The Washington Post

Super Bowl prediction: Top defense will trump top offense

Cornerback Richard Sherman, center, and the Seahawks’ defense led the league in total yards allowed (273.6 per game) and points allowed (14.4 per game). (Jonathan Ferrey/Getty Images)

The Seattle Seahawks will beat the Denver Broncos in Super Bowl XLVIII because a great defense usually beats a great offense. Four Super Bowls matched the top-ranked offense and defense, and three times the defense prevailed — Pittsburgh (1978), San Francisco (1984) and New York Giants (1990). Only San Francisco’s top-rated offense (1989) triumphed.

Just remember that “Iron” Mike Ditka’s 1985 Chicago Bears was the greatest team ever. Offense sells tickets, but defense wins more championships.

Sure, the Broncos scored an NFL-record 606 points this season, but the Seahawks allowed just 231.

The bottom line: Which unit is more likely to be disrupted by the other? Broncos quarterback Peyton Manning is the one that loses this matchup. The Seahawks’ secondary isn’t just cornerback Richard Sherman. This is the finest foursome in years. Manning isn’t going to get anything cheap on them, and he doesn’t have the arm anymore to consistently beat a secondary deep.

The Broncos have five players with 10-plus touchdowns, but receiver Wes Welker is the only real threat. Receiver Eric Decker will be neutralized by this defense. Basically, Seattle has a four-on-two advantage on passing downs.

The Seahawks are ballhawks with a plus-20 turnover differential and 28 interceptions. There’s no way the Broncos repeat scoring six straight series like they did in the AFC championship. It’s going to be a close game, but Seattle can frustrate Manning.

If Seattle’s defense is the difference, is the Seahawks’ offense capable of not losing it? They’re remindful of the Baltimore Ravens team that won Super Bowl XXXV over the Giants. Ravens quarterback Trent Dilfer was largely an average quarterback who delivered a knockout effort while the defense blanked the Giants, who scored only on a kickoff return.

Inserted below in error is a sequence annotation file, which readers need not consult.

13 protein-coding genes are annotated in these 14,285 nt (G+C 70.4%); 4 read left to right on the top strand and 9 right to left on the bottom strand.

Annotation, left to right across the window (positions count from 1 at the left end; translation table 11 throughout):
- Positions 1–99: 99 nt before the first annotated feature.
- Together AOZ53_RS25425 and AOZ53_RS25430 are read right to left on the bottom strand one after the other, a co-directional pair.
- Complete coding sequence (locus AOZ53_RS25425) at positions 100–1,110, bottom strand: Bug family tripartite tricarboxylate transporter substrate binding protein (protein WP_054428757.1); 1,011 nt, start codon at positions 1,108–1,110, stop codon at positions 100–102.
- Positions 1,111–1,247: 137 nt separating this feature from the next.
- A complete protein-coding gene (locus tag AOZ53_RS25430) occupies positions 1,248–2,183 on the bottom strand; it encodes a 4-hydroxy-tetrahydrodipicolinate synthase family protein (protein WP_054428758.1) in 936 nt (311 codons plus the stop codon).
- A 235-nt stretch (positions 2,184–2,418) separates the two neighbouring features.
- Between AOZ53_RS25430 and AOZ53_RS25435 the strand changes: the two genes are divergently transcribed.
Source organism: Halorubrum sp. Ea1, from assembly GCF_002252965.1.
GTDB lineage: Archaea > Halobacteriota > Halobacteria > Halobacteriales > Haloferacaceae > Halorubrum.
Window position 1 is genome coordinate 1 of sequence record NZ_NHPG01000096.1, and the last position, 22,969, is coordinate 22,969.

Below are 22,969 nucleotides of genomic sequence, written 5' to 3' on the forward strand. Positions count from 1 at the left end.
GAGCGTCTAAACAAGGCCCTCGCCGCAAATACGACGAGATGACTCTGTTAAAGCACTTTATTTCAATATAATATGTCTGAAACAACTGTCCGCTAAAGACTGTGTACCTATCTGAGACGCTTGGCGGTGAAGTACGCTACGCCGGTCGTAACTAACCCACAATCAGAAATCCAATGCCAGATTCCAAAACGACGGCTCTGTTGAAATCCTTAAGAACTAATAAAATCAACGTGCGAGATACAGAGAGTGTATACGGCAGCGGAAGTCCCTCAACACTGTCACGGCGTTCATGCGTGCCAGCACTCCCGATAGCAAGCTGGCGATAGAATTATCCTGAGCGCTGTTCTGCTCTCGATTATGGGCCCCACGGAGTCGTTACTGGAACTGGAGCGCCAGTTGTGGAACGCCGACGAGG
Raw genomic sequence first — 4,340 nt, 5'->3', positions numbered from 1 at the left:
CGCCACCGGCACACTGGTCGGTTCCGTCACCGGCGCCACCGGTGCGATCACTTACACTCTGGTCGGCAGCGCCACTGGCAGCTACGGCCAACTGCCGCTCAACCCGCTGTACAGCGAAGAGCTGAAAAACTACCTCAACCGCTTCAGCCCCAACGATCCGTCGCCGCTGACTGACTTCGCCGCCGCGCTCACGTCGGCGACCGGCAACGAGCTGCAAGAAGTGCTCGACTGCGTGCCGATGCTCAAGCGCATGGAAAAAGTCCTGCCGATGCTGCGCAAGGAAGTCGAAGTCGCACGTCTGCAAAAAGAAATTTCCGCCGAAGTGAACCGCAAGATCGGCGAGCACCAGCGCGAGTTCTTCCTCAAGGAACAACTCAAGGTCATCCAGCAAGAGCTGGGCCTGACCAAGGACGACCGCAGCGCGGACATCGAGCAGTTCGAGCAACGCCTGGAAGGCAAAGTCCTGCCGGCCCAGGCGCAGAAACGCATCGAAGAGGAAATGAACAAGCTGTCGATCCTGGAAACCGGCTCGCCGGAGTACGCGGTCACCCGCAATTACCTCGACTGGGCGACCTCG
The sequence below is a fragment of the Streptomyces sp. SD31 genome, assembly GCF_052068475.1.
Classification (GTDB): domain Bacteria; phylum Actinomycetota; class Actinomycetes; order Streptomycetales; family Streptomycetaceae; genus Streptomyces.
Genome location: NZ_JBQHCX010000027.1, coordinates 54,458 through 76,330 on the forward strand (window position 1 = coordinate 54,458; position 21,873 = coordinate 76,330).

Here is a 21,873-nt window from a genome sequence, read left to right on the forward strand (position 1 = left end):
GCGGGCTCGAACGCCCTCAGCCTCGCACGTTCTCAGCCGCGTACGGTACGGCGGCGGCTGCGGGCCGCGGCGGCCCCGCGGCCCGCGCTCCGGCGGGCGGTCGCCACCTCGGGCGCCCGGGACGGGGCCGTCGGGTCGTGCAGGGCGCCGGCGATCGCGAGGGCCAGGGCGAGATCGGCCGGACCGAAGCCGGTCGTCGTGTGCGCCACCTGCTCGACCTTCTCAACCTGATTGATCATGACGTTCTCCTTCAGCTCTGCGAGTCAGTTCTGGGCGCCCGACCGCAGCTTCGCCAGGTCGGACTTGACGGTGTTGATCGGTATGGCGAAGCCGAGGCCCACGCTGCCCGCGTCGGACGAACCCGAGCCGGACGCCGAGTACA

The Seahawks have some offensive playmakers. Running back Marshawn Lynch already has two 100-yard efforts this postseason and four in six career playoff games. Quarterback Russell Wilson benefits more from a great surrounding cast, but he’s certainly talented. Seattle just needs him to not blow it.

One nonfactor will be the outdoor venue, since both teams can play in cold conditions. But Seattle doesn’t have its lunatic “12th man” crowd. It’s very much a neutral site. While Seattle was 6-2 away from home this season, the Seahawks aren’t quite the same team on the road. Meanwhile, the Broncos don’t need to carry the home crowd with them to perform well.

Certainly, the fairy-tale ending would be Manning winning his second title, maybe throwing a late touchdown over that mean-old Sherman, whose only crime was showing America the true emotion of the game after making the final play in the NFC championship.

But Manning will be out of miracles against this defense, which won’t back up in the final minutes.

Prediction: Seahawks 27, Broncos 21

Rick Snider has covered sports in Washington since 1978.



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